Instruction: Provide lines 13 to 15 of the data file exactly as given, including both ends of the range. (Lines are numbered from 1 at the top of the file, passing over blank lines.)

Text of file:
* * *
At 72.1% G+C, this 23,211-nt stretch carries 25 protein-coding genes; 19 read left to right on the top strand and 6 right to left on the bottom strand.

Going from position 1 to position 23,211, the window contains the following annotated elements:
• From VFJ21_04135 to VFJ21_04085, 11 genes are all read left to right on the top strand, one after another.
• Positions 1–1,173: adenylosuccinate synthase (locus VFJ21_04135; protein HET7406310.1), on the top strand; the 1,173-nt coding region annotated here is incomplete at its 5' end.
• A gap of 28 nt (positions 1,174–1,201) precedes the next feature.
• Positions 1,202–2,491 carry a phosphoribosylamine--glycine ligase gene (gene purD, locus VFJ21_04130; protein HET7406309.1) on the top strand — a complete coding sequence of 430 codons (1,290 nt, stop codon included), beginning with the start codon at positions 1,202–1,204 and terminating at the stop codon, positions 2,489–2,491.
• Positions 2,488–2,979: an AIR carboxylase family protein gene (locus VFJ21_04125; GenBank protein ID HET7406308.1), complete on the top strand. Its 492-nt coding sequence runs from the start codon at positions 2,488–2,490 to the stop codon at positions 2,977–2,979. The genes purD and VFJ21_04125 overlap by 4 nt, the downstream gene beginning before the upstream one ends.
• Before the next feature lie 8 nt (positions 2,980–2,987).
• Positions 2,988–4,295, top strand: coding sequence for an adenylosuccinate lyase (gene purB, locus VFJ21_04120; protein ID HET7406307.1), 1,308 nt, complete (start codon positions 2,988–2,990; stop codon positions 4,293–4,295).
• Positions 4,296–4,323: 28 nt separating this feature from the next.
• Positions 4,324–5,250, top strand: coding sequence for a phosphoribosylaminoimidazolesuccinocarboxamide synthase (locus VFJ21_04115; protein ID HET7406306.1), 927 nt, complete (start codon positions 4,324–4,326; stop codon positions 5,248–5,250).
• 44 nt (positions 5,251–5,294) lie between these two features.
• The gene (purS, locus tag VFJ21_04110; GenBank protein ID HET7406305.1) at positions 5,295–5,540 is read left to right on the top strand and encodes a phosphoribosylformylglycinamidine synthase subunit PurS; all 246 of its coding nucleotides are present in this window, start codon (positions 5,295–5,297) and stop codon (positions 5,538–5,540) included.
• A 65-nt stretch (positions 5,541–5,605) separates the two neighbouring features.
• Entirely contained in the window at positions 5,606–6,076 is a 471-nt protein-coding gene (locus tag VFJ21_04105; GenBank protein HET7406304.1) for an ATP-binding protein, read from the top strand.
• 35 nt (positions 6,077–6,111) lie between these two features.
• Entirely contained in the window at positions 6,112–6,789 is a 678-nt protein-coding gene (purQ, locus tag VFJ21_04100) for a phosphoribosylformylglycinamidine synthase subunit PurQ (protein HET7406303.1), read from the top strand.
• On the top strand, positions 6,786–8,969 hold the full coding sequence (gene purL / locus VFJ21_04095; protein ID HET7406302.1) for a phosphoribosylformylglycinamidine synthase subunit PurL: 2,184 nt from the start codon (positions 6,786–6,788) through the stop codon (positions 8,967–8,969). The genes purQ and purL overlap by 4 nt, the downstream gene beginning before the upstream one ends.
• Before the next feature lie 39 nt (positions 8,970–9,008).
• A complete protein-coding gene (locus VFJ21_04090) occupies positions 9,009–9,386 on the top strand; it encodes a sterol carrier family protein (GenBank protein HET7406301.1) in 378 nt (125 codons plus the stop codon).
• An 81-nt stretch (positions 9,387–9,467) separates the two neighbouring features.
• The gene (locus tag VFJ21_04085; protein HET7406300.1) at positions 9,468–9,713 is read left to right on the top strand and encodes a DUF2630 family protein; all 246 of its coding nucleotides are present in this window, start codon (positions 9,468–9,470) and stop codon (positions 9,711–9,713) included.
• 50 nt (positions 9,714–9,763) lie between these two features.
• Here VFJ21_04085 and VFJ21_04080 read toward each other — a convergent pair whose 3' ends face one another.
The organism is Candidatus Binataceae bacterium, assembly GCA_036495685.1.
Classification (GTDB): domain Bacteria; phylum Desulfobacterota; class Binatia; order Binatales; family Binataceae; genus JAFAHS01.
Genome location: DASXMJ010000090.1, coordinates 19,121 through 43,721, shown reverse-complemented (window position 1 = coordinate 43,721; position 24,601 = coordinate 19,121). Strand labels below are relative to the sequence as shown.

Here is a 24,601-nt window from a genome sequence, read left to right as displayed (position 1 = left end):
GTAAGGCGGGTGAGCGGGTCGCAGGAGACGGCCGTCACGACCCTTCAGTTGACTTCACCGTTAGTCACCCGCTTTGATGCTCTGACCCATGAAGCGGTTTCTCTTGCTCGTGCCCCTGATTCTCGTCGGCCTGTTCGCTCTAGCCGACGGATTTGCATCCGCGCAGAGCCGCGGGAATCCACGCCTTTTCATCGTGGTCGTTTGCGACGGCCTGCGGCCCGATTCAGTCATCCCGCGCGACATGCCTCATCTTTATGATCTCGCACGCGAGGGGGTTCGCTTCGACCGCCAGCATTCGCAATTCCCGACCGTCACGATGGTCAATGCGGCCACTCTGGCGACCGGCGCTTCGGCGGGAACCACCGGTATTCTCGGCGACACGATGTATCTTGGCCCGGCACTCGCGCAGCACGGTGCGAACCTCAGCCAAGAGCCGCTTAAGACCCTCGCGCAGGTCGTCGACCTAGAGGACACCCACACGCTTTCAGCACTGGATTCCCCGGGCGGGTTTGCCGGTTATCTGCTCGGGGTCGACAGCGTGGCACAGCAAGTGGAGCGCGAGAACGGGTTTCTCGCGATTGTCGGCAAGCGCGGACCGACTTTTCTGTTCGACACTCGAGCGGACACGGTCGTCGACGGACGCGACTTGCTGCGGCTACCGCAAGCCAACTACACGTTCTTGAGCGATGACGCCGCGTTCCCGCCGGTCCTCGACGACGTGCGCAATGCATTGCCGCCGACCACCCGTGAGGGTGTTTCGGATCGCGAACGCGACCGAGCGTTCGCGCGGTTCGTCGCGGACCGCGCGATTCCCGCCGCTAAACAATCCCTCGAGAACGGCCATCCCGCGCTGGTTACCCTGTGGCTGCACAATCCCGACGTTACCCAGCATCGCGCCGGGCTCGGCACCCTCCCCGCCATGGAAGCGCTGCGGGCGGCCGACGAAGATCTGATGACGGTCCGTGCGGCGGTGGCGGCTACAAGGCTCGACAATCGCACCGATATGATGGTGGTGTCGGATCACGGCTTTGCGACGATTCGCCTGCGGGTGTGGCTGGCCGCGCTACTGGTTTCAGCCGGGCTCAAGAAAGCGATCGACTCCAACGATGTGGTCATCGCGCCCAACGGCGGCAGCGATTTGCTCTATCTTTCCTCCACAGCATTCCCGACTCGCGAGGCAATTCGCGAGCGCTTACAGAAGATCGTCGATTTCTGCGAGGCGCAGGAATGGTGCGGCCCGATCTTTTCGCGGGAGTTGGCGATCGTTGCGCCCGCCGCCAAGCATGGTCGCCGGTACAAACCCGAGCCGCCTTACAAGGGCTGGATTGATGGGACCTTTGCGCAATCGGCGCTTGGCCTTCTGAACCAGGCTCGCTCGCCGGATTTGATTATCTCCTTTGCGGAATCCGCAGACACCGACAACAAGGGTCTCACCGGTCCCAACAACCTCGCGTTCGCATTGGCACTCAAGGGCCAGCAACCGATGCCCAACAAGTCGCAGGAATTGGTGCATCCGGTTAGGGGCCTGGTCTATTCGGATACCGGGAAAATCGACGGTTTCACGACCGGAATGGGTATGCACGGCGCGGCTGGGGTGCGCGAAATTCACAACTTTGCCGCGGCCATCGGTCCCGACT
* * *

• The gene (purS, locus tag VFJ21_04110; GenBank protein ID HET7406305.1) at positions 5,295–5,540 is read left to right on the top strand and encodes a phosphoribosylformylglycinamidine synthase subunit PurS; all 246 of its coding nucleotides are present in this window, start codon (positions 5,295–5,297) and stop codon (positions 5,538–5,540) included.
• A 65-nt stretch (positions 5,541–5,605) separates the two neighbouring features.
• Entirely contained in the window at positions 5,606–6,076 is a 471-nt protein-coding gene (locus tag VFJ21_04105; GenBank protein HET7406304.1) for an ATP-binding protein, read from the top strand.